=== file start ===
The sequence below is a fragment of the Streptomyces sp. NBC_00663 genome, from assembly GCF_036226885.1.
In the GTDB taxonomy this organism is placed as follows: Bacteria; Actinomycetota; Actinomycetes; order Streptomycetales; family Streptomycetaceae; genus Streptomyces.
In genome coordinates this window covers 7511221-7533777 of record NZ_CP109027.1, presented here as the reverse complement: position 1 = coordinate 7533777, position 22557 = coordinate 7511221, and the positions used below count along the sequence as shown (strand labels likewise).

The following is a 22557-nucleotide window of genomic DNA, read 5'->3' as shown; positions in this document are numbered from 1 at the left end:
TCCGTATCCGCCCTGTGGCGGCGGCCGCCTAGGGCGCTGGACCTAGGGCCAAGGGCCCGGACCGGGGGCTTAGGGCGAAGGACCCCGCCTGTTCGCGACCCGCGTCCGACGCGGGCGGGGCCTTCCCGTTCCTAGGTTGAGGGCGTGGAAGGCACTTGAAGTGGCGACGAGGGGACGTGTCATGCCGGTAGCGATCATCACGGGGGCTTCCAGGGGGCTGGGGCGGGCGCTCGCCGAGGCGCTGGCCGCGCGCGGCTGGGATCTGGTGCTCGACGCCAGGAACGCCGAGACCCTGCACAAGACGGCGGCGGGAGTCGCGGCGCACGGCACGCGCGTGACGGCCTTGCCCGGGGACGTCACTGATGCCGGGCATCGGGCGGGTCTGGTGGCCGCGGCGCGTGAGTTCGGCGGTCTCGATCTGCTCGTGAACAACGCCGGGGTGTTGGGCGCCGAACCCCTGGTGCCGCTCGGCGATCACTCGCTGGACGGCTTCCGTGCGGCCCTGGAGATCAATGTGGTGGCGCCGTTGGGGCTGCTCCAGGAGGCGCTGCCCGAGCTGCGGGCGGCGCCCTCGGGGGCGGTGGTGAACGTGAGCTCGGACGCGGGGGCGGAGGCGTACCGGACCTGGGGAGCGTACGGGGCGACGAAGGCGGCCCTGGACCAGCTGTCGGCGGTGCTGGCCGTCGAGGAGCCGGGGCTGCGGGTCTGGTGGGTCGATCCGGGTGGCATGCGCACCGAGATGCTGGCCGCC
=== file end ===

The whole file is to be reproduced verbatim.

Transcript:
The sequence below is a fragment of the Streptomyces sp. NBC_00663 genome, from assembly GCF_036226885.1.
In the GTDB taxonomy this organism is placed as follows: Bacteria; Actinomycetota; Actinomycetes; order Streptomycetales; family Streptomycetaceae; genus Streptomyces.
In genome coordinates this window covers 7511221-7533777 of record NZ_CP109027.1, presented here as the reverse complement: position 1 = coordinate 7533777, position 22557 = coordinate 7511221, and the positions used below count along the sequence as shown (strand labels likewise).

The following is a 22557-nucleotide window of genomic DNA, read 5'->3' as shown; positions in this document are numbered from 1 at the left end:
TCCGTATCCGCCCTGTGGCGGCGGCCGCCTAGGGCGCTGGACCTAGGGCCAAGGGCCCGGACCGGGGGCTTAGGGCGAAGGACCCCGCCTGTTCGCGACCCGCGTCCGACGCGGGCGGGGCCTTCCCGTTCCTAGGTTGAGGGCGTGGAAGGCACTTGAAGTGGCGACGAGGGGACGTGTCATGCCGGTAGCGATCATCACGGGGGCTTCCAGGGGGCTGGGGCGGGCGCTCGCCGAGGCGCTGGCCGCGCGCGGCTGGGATCTGGTGCTCGACGCCAGGAACGCCGAGACCCTGCACAAGACGGCGGCGGGAGTCGCGGCGCACGGCACGCGCGTGACGGCCTTGCCCGGGGACGTCACTGATGCCGGGCATCGGGCGGGTCTGGTGGCCGCGGCGCGTGAGTTCGGCGGTCTCGATCTGCTCGTGAACAACGCCGGGGTGTTGGGCGCCGAACCCCTGGTGCCGCTCGGCGATCACTCGCTGGACGGCTTCCGTGCGGCCCTGGAGATCAATGTGGTGGCGCCGTTGGGGCTGCTCCAGGAGGCGCTGCCCGAGCTGCGGGCGGCGCCCTCGGGGGCGGTGGTGAACGTGAGCTCGGACGCGGGGGCGGAGGCGTACCGGACCTGGGGAGCGTACGGGGCGACGAAGGCGGCCCTGGACCAGCTGTCGGCGGTGCTGGCCGTCGAGGAGCCGGGGCTGCGGGTCTGGTGGGTCGATCCGGGTGGCATGCGCACCGAGATGCTGGCCGCC